ProductSynology DS214se Disk Station [Website]SummarySynology’s lowest cost two bay, Marvell-based BYOD SATA NAS supporting all DSM 4.3 featuresPros• Very aggressive price (for Synology)• Runs full suite of DSM 4.3 applications• Mobile Apps for iOS and Android• iSCSI target supportCons• No USB 3.0 ports• 2.5″ drives require optional ($) adapter• Drives not hot swappable
Are you thinking of doing some holiday shopping for that favorite geek of yours? You’re in luck, since Synology recently announced two new 2-bay BYOD NASes.
The subject of today’s review—the DS214se—is its lowest-priced dual-bay NAS that’s only $10 more than Synology’s entry-level single-bay DS112j. Synology sent its first review sample to us, so let’s get going.
Synology’s announcement said the “se” stood for “single-role edition”, but there is no mention of this on the product’s page. Instead, you find “A Budget-Friendly, Personal Cloud” as the product’s catchphrase, which perhaps suits it better.
The se’s material cost has been trimmed to the bone by using a single-core Marvell Armada 370 SoC with only a minimal 256 MB of DDR3 RAM and 8 MB of flash. Priced at only $160, you can’t expect it to burn up the performance charts, but it’s not a totally stripped-down NAS, either. It runs the Synology’s standard DSM 4.3 operating system including all add-in apps.
The front and rear panels are relatively simple, so I’ve combined both of them into a single screenshot along with the LED status indicator chart. I like that Synology uses a combination of color and blink/static states to show you what’s happening at a glance.
An orange LED for either of the Disk indicators means that you have a disk failure.
The front LAN indicator shows connectivity and activity.
Synology DS214se front and rear panels with LED indicator chart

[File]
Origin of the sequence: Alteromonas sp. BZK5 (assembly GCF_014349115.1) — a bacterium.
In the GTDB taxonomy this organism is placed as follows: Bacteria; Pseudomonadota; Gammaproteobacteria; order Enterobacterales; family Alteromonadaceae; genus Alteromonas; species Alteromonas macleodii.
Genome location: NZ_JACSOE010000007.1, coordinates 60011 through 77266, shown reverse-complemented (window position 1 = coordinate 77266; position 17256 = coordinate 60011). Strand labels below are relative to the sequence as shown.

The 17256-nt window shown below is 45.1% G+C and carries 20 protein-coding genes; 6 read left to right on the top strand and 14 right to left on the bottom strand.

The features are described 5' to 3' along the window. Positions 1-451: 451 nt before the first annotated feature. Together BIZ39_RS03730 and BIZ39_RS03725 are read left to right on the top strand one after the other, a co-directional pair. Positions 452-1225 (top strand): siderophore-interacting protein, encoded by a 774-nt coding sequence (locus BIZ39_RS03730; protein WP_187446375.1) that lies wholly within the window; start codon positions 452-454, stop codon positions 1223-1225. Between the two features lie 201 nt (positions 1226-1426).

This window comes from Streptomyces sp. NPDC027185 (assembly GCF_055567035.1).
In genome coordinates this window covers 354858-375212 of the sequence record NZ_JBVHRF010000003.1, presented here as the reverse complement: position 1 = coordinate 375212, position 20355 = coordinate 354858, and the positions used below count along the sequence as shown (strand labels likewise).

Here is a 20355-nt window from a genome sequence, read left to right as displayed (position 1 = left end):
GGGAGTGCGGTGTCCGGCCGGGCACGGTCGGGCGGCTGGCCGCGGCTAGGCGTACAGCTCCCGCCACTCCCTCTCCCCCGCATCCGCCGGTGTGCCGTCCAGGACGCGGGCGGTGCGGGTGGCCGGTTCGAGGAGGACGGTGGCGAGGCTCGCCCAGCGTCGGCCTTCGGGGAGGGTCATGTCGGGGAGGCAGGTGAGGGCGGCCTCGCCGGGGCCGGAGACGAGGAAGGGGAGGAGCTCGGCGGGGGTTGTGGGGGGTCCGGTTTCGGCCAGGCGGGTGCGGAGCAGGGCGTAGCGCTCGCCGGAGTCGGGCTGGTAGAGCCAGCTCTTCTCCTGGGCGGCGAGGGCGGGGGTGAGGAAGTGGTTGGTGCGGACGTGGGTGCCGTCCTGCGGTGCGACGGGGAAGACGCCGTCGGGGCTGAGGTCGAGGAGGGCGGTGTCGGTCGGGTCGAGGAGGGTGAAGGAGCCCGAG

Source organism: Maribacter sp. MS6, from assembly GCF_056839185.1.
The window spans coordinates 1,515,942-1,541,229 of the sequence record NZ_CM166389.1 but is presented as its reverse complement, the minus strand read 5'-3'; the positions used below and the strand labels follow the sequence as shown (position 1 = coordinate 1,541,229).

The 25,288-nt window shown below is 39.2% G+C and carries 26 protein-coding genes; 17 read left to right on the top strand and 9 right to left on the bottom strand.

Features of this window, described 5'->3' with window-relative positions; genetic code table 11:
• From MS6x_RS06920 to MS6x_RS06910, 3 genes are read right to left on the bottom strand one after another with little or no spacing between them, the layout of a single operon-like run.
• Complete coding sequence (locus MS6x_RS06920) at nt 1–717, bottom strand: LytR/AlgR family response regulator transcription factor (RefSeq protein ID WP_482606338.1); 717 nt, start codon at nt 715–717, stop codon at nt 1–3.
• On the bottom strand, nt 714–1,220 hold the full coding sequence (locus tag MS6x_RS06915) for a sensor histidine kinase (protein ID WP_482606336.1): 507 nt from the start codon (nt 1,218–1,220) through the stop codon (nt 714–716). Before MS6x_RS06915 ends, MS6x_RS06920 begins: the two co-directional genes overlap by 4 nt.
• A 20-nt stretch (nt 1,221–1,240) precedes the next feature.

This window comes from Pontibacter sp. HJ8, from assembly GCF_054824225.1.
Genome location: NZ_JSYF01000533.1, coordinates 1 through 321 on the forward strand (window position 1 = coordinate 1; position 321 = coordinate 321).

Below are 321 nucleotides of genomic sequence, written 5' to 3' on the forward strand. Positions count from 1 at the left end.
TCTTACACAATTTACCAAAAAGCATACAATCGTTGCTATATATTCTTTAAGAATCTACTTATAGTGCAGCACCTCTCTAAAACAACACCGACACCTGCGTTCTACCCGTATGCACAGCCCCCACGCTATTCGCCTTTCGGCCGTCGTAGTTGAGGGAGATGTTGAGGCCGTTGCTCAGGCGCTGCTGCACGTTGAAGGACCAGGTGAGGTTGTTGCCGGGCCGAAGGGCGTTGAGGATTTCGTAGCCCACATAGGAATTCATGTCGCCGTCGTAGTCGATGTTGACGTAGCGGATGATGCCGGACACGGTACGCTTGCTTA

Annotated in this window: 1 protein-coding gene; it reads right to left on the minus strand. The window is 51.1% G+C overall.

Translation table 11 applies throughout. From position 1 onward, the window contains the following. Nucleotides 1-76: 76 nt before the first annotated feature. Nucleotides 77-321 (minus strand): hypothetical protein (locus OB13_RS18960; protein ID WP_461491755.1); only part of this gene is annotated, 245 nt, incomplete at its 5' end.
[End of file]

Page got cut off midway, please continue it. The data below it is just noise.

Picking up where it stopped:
The rear panel has a single Gigabit Ethernet port with two LED indicators, two USB 2.0 ports, a reset hole, power jack and a Kensington lockdown hole. Note the lack of USB 3.0 and eSATA ports.
The image below shows the top of the DS214se’s PCB. You can clearly see the Marvell SoC in the center of the board.
Synology DS214se PCB top
The image below shows the two 2 TB WD Red (WD20EFRX) drives that Synology supplied in the review sample, mounted over the PCB. Since the se isn’t a hot-swappable design, you remove two screws on the rear panel, then slide the case apart to mount the drives.
Synology DS214se with cover removed
The integrated drive brackets support 3.5″ drives only.
If you want to mount 2.5″ drives, you’ll need to purchase special brackets for those.
The se drew only 14 W with the two WD Red drives spun up and 7 W when the drives reliably spun down after the programmable idle time elapsed. Noise level was judged as low since it was barely audible in the quiet home office test area.
The fan never spun up to a higher level even under load during testing.
The table below summarizes the se’s key components. I’ve included the key components for the $150 Buffalo LinkStation LS421e and the $140 Zyxel 2-Bay Power Plus Media Server NSA325 for comparison.
As you can see, the DS412se is running at the slowest clock speed of the three devices and has half the RAM. It’s also missing the USB 3.0 chipset, as the DS214se only supports only two USB 2.0 ports.
Key component summary and comparison
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